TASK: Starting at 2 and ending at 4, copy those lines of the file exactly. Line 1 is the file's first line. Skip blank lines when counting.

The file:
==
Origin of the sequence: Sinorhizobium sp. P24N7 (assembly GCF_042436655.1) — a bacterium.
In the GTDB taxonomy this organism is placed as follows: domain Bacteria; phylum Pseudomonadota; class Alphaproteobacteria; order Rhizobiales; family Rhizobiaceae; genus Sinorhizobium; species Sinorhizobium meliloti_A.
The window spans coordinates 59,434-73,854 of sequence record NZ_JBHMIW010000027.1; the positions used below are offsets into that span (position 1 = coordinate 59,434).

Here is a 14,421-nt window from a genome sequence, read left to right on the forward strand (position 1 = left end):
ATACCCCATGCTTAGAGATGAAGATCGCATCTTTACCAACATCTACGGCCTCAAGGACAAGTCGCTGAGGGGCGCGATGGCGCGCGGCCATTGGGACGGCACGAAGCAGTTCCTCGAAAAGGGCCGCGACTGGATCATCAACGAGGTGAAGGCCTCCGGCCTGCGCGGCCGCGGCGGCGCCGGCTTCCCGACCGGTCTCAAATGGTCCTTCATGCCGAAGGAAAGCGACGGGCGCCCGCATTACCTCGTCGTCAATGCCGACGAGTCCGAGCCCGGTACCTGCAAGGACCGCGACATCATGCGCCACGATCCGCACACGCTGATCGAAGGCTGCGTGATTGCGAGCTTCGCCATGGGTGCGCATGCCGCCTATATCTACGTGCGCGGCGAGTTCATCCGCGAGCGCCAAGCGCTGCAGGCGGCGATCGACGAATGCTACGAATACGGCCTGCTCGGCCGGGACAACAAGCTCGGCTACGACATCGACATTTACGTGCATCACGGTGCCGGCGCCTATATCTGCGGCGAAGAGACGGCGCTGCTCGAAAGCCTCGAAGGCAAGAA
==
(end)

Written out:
In the GTDB taxonomy this organism is placed as follows: domain Bacteria; phylum Pseudomonadota; class Alphaproteobacteria; order Rhizobiales; family Rhizobiaceae; genus Sinorhizobium; species Sinorhizobium meliloti_A.
The window spans coordinates 59,434-73,854 of sequence record NZ_JBHMIW010000027.1; the positions used below are offsets into that span (position 1 = coordinate 59,434).

Here is a 14,421-nt window from a genome sequence, read left to right on the forward strand (position 1 = left end):